Students and faculty members from a variety of university labor groups held a teach-in demonstration on May 1, which is also known as May Day, in front of Geisel Library in solidarity with ongoing labor battles. The teach-in was the first event organized by the UC San Diego Solidarity Coalition, a group formed last quarter which consists of faculty members, labor union representatives and students from various organizations.
Since the nineteenth century, May 1 has been recognized by labor groups as May Day, in commemoration of the violent Haymarket Affair of 1886 in which about seven police and a dozen protestors were killed at a labor demonstration. Internationally, the day is celebrated with solidarity demonstrations and protests. Following the demonstration at UCSD, members from the Solidarity Coalition participated in the May Day march in downtown San Diego.
Chanting, “Who runs UC? We run UC” to a crowd of about a dozen students and faculty in front of Silent Tree, the demonstration brought up issues such as affordable housing and fair working conditions. Speakers from UC-AFT, AFSCME 3299, the UCSD student labor commission and UPTE-CWA 9119 took turns addressing the small crowd over a megaphone.
Collective Co-Chair Lecturer Allison Black of UC-AFT, the union representing librarians and lecturers at UCSD, was one of the first to address the crowd on the fight for affordable housing.
“At UC, we spend well over a third of our income on housing,” Black told the crowd. “It’s nowhere near affordable, not even close.”
The UC-AFT’s contract with the University of California is set to expire at the end of 2019, and the union is currently locked in an ongoing bargaining battle with the UC Office of the President. Some of the issues the union is hoping to negotiate for include a living wage, job stability, and long-term appointments, in particular for university lecturers.
Lecturers, unlike professors, are untenured and often are employed part-time. At UCSD, there are 189 lecturers on faculty and a little over 1,000 professors. Part-time instructors make up about 18 percent of the university’s teaching staff.
“On this campus, [lecturers] are more likely to be female and people of color,” Black said. “In terms of average salaries, because most of us are hired to be part-time, the average salary is $19,000 yearly. That means over a third of our lecturers are not eligible for health insurance. Many of the people teaching your classes are not eligible for health insurance [and are] not earning a living wage. ”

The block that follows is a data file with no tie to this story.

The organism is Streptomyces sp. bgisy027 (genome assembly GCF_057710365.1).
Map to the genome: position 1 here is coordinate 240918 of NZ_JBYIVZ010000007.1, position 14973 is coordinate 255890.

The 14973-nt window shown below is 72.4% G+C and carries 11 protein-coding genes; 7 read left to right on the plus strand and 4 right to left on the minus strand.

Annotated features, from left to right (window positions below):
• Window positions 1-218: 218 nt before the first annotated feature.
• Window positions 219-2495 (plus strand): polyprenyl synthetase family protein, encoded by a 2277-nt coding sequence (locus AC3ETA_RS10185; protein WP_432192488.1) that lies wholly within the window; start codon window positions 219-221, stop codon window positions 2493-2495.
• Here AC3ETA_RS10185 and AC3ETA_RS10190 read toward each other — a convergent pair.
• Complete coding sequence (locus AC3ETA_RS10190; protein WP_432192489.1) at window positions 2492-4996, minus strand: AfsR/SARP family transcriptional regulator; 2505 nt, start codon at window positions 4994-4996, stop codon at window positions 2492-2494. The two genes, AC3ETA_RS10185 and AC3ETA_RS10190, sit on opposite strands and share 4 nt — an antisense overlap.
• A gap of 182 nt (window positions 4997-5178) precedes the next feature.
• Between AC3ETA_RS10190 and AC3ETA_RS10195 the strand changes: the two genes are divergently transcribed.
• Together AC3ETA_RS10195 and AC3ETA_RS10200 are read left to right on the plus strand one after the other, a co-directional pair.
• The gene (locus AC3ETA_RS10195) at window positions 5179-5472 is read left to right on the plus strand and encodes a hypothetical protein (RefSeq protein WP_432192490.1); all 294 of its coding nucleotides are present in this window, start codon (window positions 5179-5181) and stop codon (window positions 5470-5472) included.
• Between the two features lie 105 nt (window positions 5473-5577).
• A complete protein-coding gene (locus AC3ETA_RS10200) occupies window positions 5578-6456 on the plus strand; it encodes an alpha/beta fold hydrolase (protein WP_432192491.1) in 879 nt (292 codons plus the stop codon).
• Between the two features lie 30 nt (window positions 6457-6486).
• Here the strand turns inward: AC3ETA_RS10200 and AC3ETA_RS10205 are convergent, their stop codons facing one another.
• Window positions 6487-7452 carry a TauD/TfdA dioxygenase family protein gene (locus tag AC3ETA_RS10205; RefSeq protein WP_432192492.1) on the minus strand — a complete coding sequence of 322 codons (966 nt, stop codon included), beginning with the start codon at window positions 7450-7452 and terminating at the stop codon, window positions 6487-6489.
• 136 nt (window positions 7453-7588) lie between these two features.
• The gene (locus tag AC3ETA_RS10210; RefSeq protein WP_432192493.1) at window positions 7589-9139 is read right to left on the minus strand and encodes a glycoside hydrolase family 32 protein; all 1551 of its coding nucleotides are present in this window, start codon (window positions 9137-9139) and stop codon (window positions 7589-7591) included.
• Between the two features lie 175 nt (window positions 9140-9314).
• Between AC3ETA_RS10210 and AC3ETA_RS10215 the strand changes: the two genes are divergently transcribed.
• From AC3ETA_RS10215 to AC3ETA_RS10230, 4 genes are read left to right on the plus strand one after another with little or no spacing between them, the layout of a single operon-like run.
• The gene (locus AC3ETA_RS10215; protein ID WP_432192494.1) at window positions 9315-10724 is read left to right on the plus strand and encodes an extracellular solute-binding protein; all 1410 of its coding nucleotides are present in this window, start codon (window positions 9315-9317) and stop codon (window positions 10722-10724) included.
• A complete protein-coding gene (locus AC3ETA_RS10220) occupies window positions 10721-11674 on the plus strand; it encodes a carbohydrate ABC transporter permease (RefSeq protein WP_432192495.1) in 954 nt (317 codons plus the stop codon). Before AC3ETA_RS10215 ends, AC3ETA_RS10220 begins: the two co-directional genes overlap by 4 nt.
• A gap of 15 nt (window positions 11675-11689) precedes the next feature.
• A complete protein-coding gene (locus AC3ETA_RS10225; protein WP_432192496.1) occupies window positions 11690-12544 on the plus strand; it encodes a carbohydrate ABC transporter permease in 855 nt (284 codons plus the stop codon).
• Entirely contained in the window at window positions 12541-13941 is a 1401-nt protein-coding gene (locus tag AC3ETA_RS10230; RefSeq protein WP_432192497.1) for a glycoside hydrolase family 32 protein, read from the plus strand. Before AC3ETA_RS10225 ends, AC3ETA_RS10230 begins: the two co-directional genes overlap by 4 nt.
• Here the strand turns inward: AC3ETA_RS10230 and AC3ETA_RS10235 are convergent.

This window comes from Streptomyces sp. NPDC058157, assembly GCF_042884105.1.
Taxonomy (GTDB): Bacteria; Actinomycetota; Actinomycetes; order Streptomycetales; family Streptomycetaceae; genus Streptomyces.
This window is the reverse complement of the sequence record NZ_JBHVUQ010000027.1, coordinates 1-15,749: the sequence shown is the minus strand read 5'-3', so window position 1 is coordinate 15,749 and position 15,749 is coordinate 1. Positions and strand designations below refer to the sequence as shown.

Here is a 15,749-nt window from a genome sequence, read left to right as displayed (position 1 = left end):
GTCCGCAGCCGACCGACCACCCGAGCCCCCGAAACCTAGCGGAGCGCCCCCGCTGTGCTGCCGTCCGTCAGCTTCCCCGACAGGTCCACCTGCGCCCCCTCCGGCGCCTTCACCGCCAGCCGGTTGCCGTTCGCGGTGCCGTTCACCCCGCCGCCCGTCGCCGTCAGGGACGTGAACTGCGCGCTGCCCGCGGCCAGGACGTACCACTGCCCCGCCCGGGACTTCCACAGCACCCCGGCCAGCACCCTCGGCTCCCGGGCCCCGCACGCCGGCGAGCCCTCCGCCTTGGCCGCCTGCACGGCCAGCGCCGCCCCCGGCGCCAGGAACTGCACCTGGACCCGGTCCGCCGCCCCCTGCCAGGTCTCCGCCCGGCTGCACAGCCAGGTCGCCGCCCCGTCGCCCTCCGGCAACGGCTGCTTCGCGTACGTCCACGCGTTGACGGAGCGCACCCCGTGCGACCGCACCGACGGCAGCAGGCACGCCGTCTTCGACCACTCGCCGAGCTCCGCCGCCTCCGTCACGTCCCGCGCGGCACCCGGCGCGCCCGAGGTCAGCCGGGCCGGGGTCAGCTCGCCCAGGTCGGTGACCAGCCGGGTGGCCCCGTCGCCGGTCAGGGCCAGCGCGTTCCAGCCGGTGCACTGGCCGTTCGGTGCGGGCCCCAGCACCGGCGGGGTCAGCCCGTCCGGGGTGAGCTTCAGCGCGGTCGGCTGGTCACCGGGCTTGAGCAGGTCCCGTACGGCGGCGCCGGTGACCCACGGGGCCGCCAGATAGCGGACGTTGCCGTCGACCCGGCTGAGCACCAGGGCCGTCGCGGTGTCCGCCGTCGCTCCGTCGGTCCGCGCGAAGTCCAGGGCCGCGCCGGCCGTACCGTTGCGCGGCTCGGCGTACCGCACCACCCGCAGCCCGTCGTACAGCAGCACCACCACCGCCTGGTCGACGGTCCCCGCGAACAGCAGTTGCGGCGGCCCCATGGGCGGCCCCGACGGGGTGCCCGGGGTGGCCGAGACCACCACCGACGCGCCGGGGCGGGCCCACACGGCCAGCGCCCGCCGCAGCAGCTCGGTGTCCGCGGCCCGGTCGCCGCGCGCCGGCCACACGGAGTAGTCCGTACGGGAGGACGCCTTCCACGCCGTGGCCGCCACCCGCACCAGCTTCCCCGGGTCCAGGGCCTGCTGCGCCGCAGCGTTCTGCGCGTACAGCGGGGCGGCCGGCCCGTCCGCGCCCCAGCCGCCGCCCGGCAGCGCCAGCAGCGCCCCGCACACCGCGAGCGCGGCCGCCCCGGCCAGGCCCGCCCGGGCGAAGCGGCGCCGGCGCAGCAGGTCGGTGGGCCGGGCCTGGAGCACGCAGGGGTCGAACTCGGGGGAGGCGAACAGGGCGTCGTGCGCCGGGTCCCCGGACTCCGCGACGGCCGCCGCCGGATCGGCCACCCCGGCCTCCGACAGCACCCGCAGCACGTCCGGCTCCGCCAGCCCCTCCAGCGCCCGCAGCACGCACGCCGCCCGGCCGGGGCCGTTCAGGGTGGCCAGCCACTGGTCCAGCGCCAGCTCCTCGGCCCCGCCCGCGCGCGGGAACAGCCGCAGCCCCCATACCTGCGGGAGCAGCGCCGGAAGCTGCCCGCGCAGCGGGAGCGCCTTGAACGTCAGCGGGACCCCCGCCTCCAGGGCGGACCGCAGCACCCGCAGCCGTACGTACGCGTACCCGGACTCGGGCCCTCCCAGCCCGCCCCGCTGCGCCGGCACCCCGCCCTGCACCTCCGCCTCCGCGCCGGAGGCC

Black also highlighted the importance of having fair conditions for campus lecturers, arguing that “teaching conditions are learning conditions. When lecturers thrive, students succeed.”
Gladys Morrow from the executive board of AFSCME 3299, the largest union representing UC workers, argued that the UC Regents and the Office of the President had not been meeting their demands. The UCOP and AFSCME have been engaged in contract negotiations for about two years.
“We have been fighting with the UC [system] for a fair contract for two years,” Morrow said. “The executives gave themselves another 3 percent raise, but say that [workers] make too much money.”
Each speaker took the time to stress the necessity for solidarity in the ongoing labor disputes.
Prajay Lolabattu of the United Students Against Sweatshops told the crowd, “The UC [system] is scared. There’s a reason cops keep showing up to our actions. All united, we would have the power to bring down the entire UC system.”
Black and Morrow also implored the crowd to join the fight in their speeches, arguing that the issues affected not just laborers and faculty, but students as well.
Azriel Almera of the UCSD Labor Commission expressed to the UCSD Guardian that she felt the university demonstrations were a success.
“It went really well,” Almera said. “We had amazing speakers and a good crowd that grew as the teach-in continued. We got a lot of students interested about how they can help with the labor union struggles.”
AFSCME 3299 is set to strike against the UC system’s labor practices again on Thursday, May 16, which will be the union’s fourth protest in a year.
Photo courtesy of AFSCME.